Harding, S. (2004) The Feminist Standpoint Theory Reader: Intellectual and Political Controversies. New York: Routledge. Smith,

Hunt, P. (1981) Settling accounts with the parasite people: a critique of “A Life Apart” by E.J. Miller and G.V. Gwynne. Disability Challenge, (1), pp.37–51.

Jenkins, R. (2002) Foundations of Sociology. Basingstoke, Macmillan.

How many victims?

One of the shocking things coming from the Harvey Weinstein scandal is the sheer number of victims. When it comes to child abusers again the numbers of victims can be staggering. There are different ways of gathering data on this, including identifying the victims such as in the case of Jimmy Savile or asking the perpetrators.

Researchers have tried asking convicted perpetrators. For example, Wortley and Smallbone (2014) examined the criminal history given by convicted offenders in prison. The average (mean) number of victims per offender was 5.6, however, this masks the differences as one offender claimed 300 victims and 49% of the others only claimed 1. The difficulty here is twofold. First you can’t generalise easily and secondly that they are unlikely to admit crimes they have not yet been convicted of.

Abel et al (1987) tried a different approach, one which I’m not sure would pass ethics approval these days. They recruited offenders who were not incarcerated, or presently in the court system. Many were referred by therapists, social workers, lawyers or police. Results are below.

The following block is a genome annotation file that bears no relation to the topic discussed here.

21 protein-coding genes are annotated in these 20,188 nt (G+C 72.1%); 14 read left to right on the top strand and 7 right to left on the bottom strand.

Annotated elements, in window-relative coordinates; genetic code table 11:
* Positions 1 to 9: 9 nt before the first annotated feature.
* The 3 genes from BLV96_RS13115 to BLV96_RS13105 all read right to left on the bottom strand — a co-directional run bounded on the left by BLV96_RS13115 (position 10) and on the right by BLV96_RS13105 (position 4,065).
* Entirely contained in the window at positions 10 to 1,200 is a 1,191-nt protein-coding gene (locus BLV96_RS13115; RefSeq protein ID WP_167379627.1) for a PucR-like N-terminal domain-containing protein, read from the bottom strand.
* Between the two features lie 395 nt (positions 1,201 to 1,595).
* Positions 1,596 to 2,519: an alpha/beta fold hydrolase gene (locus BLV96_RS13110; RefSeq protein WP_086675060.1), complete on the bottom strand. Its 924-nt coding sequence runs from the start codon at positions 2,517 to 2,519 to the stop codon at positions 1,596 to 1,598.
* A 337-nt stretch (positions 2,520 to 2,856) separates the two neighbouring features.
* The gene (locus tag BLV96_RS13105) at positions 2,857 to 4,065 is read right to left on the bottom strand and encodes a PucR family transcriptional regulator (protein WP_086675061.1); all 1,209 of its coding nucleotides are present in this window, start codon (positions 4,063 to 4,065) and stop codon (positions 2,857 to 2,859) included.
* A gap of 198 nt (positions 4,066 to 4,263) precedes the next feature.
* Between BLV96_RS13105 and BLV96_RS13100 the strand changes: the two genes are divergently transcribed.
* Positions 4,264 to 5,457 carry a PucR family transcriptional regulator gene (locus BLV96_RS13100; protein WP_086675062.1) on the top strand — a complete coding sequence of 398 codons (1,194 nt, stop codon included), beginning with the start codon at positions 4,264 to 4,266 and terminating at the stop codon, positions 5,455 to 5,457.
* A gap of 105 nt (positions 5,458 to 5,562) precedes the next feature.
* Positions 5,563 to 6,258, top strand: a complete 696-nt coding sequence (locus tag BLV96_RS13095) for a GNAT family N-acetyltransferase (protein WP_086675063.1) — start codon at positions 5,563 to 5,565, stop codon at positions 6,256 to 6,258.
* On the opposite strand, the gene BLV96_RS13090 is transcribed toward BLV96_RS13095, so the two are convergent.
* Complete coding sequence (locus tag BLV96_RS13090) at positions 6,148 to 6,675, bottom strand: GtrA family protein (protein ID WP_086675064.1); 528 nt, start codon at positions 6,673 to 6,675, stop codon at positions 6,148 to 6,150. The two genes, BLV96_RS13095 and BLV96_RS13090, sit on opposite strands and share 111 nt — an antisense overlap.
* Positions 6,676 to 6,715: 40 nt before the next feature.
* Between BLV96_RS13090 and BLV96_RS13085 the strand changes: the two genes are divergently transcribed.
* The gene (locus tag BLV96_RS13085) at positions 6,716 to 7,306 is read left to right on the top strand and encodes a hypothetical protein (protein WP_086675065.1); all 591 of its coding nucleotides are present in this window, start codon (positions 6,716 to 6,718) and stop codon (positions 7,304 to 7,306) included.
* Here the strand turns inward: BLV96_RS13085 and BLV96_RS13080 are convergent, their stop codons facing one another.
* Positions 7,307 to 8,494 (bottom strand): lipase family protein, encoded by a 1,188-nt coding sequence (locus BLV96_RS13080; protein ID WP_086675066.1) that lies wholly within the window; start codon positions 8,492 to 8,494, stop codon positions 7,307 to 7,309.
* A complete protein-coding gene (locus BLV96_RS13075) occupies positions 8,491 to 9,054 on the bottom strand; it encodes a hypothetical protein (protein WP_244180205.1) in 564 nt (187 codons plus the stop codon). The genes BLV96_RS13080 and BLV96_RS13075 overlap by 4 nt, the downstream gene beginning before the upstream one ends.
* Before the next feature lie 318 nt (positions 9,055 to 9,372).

Self reported sex crimes of non incarcerated paraphiliacs

The total reported number of male non-incest victims is very high at 22981. So in this study non incestuous offenders claimed to abuse on average (mean) 150.2 male victims.  The number of acts per victim is much higher for incestuous abuse, presumably because of more opportunity for the offender. This is not to minimise the effects of abuse on anyone. One act or one victim is one too many.

There are similarities between the two studies. There are great differences in numbers of victims per offender from one to hundreds. Both have a problem taking an average number because of these disparities. For each study it is worth considering what the offender gains or potentially loses by taking part and reporting truthfully the number of their victims. Those in prison could gain favour by taking part but also get extra convictions if they tell the truth. Those not in prison were promised anonymity but may still want to please the agency that referred them. Might they also have been motivated by the opportunity to brag?